Toronto

Smile, you're probably on facial recognition software

Facial recognition software is being used anywhere from border crossings, to cellphones and laptops, even in shopping malls, and while some experts aren't terribly worried about it, others think it could be a violation of Canadians' civil liberties.

As the technology becomes more common, some experts worry about its effect on people's privacy

Don Waugh, founder and co-CEO of Applied Recognition, demonstrates the 68 data points that his facial recognition software uses. (Jon Castell/CBC)

Facial recognition software is being used anywhere from border crossings, to cellphones and laptops, even in shopping malls, and while some experts aren't terribly worried about it, others think it could be a  violation of Canadians' civil liberties.

It can be, and often is, used anywhere there's a camera, says software expert Naimul Khan.

"The technology has gotten a lot better to the point that it's almost foolproof now, so that's why it's being used so ubiquitously," said Khan, a professor of electrical and computer engineering at Ryerson University.

While many Canadians expect technology like this at border crossings, last week CBC News learned even Canadian shopping malls are using it.

Cadillac Fairview, which owns the Eaton Centre, Fairview Mall and Markville Mall in the Greater Toronto Area, confirmed it has been testing facial recognition software since June in some of its mall directory systems.

A visitor to a mall in Calgary noticed a browser had been left open on one of the directories that showed the mall was using the software.

Cadillac Fairview confirmed it is using the technology in two malls in Calgary, but wouldn't confirm other locations.

The company's director of communications Janine Rampara says it's being tested in "other properties across our portfolio of shopping centres."

Concerns over consumer privacy

Rampara says the information is used only for demographics, like approximate age and gender, to see who is using the directory. She says with this system, no videos or photos are stored or recorded.

But that does not calm the concerns of Brenda McPhail, director of the privacy, technology and surveillance project for the Canadian Civil Liberties Association.

Brenda McPhail, director of the privacy, technology and surveillance project for the Canadian Civil Liberties Association, says it should be up to consumers how and if their information is being used through facial recognition software. (Jon Castell/CBC)

"What surprised me was the fact that it was being done in secret, that there was no notification to the people whose information was being collected," she said.

However, according to Khan, the amount of information that can be gleaned from facial recognition software is relatively small. He says Canada does not have a central database where someone can identify you from an image of your face.

"What information are you losing? A picture of your face," and that's about it, he said.

But he also says organizations that are using facial recognition software on the public should be alerting them to it, with those familiar "smile, you're on camera" signs.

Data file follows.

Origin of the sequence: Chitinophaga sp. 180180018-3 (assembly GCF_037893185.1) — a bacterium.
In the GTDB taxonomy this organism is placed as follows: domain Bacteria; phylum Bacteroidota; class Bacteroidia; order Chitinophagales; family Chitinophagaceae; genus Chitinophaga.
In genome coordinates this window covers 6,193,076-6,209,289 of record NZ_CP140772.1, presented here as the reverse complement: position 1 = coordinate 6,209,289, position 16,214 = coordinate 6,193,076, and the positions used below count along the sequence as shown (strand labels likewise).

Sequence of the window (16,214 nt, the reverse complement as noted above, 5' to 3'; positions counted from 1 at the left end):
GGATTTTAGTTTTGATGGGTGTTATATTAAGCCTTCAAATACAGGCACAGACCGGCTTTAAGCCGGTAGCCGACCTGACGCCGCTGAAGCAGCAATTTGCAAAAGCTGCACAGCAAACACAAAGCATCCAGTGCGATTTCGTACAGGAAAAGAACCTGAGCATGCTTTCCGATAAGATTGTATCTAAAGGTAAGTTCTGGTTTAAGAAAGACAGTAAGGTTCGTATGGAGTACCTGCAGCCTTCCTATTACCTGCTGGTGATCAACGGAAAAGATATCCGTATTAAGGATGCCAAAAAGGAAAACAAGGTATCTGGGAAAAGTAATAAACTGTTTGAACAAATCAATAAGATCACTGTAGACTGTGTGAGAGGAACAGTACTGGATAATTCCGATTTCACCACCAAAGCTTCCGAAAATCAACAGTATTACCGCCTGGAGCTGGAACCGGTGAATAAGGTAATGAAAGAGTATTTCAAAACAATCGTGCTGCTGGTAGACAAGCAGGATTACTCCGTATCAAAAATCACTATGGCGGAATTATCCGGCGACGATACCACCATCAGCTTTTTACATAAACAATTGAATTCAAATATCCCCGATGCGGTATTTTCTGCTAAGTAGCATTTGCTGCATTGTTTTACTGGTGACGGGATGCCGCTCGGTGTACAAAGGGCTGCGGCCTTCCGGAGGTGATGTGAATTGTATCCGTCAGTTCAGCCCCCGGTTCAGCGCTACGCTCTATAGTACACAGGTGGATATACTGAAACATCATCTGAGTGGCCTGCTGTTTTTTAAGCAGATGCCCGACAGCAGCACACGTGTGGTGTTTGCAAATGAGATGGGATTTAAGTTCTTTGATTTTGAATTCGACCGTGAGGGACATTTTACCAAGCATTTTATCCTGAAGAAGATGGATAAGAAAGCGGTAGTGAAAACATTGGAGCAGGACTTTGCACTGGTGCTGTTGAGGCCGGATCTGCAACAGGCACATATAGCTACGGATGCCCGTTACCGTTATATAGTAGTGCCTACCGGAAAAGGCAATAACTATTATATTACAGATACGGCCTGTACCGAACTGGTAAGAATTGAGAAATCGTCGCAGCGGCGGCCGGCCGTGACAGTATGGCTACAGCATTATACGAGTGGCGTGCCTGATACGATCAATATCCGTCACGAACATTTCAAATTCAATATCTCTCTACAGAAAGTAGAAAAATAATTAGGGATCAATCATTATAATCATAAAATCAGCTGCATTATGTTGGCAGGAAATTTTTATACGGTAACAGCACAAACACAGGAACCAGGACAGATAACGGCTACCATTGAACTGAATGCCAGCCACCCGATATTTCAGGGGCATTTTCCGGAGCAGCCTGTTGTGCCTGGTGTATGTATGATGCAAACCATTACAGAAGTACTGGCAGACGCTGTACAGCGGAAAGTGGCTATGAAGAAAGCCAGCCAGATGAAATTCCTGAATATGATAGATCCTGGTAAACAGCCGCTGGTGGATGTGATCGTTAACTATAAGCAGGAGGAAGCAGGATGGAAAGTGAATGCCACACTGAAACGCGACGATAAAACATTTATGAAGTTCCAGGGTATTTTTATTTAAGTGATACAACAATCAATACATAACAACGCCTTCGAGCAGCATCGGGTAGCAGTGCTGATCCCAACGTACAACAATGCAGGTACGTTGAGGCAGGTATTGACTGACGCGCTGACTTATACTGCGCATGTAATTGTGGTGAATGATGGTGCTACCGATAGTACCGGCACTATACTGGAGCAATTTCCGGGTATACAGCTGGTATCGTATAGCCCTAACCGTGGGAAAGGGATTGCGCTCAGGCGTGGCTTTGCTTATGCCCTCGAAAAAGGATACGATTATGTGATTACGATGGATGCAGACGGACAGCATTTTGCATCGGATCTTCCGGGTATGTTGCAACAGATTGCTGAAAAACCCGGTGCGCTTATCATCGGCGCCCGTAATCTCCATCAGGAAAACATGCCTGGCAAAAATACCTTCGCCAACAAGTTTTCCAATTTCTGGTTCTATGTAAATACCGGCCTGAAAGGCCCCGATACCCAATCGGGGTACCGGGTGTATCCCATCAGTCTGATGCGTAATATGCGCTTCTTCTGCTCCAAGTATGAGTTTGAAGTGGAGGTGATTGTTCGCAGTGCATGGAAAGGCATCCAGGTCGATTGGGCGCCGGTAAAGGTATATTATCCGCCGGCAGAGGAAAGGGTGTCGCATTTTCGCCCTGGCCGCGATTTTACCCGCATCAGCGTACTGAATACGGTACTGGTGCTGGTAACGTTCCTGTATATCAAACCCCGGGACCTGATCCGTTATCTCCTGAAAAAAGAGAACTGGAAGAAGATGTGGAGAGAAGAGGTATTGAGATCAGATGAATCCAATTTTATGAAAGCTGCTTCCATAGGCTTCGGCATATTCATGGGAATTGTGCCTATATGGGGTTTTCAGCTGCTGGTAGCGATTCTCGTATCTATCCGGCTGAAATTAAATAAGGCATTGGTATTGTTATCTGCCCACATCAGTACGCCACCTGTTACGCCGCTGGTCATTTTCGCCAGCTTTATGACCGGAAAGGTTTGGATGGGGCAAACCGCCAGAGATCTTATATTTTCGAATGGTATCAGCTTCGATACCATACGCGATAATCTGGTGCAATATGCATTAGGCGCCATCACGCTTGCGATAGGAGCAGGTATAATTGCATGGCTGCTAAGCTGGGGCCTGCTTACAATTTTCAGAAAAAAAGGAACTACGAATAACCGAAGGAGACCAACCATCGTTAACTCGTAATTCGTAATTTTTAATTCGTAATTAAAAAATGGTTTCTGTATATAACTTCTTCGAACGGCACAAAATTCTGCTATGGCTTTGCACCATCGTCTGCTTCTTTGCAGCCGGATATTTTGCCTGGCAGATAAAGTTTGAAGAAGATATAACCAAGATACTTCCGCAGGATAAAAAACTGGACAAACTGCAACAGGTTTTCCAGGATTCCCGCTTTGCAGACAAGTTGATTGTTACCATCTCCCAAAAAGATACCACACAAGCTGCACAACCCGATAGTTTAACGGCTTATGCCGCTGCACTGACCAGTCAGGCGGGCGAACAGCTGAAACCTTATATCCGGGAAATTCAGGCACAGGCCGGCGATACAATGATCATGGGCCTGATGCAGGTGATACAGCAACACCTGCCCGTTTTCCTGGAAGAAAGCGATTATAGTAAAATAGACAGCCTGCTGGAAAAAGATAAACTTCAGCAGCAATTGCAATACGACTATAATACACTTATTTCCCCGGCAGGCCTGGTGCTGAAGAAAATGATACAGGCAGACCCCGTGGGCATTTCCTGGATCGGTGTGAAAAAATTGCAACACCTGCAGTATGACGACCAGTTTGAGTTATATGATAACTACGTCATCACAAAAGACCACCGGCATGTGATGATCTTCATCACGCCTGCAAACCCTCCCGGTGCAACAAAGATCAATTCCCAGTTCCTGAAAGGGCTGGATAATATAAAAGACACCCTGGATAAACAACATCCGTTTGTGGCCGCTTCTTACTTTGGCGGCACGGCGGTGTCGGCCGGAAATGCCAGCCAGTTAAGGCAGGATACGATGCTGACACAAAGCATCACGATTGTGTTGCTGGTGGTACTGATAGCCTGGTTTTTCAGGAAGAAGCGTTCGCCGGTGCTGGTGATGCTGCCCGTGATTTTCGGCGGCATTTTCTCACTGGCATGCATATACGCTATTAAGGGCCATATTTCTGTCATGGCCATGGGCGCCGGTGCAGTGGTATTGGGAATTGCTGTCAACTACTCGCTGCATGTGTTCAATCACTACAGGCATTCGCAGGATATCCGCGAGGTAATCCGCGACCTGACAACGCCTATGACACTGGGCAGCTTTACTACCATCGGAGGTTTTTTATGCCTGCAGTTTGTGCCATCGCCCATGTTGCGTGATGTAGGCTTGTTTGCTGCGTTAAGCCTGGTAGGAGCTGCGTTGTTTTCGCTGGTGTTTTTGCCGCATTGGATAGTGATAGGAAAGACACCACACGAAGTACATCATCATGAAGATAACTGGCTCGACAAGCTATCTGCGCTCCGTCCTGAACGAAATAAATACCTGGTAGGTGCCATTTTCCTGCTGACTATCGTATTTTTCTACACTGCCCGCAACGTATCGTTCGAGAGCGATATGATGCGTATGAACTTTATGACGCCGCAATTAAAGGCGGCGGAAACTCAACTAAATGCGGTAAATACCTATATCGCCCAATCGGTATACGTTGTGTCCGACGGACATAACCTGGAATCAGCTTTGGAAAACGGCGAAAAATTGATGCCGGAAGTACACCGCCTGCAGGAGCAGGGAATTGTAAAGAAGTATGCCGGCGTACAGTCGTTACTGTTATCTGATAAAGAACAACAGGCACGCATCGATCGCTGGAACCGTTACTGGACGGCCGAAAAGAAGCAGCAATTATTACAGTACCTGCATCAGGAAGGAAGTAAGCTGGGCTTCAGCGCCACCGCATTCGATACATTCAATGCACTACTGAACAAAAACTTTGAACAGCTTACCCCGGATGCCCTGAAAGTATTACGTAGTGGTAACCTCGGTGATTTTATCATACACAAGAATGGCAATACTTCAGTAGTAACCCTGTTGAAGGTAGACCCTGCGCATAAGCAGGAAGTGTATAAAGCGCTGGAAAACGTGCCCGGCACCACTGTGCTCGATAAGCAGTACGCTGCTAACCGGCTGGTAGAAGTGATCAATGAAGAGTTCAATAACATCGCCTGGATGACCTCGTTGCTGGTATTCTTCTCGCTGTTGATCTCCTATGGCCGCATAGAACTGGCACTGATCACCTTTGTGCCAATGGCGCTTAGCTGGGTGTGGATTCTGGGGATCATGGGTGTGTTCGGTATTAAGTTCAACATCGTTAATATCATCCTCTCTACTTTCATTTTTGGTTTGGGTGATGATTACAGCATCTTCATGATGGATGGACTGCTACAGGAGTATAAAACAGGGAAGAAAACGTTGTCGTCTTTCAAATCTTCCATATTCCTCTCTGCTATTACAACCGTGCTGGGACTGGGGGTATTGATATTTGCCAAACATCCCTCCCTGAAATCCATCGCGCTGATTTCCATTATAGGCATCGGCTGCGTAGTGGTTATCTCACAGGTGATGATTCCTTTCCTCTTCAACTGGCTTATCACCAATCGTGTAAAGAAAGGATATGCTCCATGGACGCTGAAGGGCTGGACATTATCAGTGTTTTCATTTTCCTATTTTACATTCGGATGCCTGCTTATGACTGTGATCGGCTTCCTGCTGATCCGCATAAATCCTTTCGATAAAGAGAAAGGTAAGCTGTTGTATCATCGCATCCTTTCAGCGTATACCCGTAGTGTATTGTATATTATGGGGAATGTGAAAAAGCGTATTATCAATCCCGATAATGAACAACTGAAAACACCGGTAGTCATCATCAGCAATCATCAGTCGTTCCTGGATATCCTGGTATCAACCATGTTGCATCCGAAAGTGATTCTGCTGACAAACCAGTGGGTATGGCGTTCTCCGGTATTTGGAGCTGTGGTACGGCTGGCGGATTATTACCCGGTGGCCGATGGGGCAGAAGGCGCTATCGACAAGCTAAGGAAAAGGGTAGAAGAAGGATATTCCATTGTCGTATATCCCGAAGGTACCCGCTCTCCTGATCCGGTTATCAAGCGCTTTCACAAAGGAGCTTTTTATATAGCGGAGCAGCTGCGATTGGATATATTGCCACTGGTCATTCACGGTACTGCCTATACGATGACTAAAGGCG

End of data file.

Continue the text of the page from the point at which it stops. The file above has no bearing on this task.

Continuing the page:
"I wouldn't say it's a legal responsibility," Khan said. 

"It's more like an ethical responsibility that if you're putting people under camera, you should disclose that otherwise people will be worried."

'It freaks me out'

But some people are worried about its uses — even in the tech sector.

Don Waugh, the founder and co-CEO of Applied Recognition, a company that creates facial recognition software, is one of them.

"It freaks me out," said Waugh. "If I knew that I go into this mall and I'm being monitored that way, I'm not going to go to that mall. It's that simple."

Don Waugh says he would avoid shopping malls if he knew they were using facial recognition software. (Nick Boisvert/CBC)

Waugh is well-acquainted with how accurate facial recognition software can be. He uses it every day to unlock his laptop, and his company is creating applications for facial recognition to be able to tell how engaged students are in online classes, and how alert drivers are at the wheel.

For McPhail, it's about the consumer's right to choose if and how their information is being used by others.

"Facial recognition has the potential to change the relationship of people to public space," she said.

"It's a different thing to walk down the street anonymously, and to walk down the street knowing you can be identified and potentially tracked."

Comments

To encourage thoughtful and respectful conversations, first and last names will appear with each submission to CBC/Radio-Canada's online communities (except in children and youth-oriented communities). Pseudonyms will no longer be permitted.

By submitting a comment, you accept that CBC has the right to reproduce and publish that comment in whole or in part, in any manner CBC chooses. Please note that CBC does not endorse the opinions expressed in comments. Comments on this story are moderated according to our Submission Guidelines. Comments are welcome while open. We reserve the right to close comments at any time.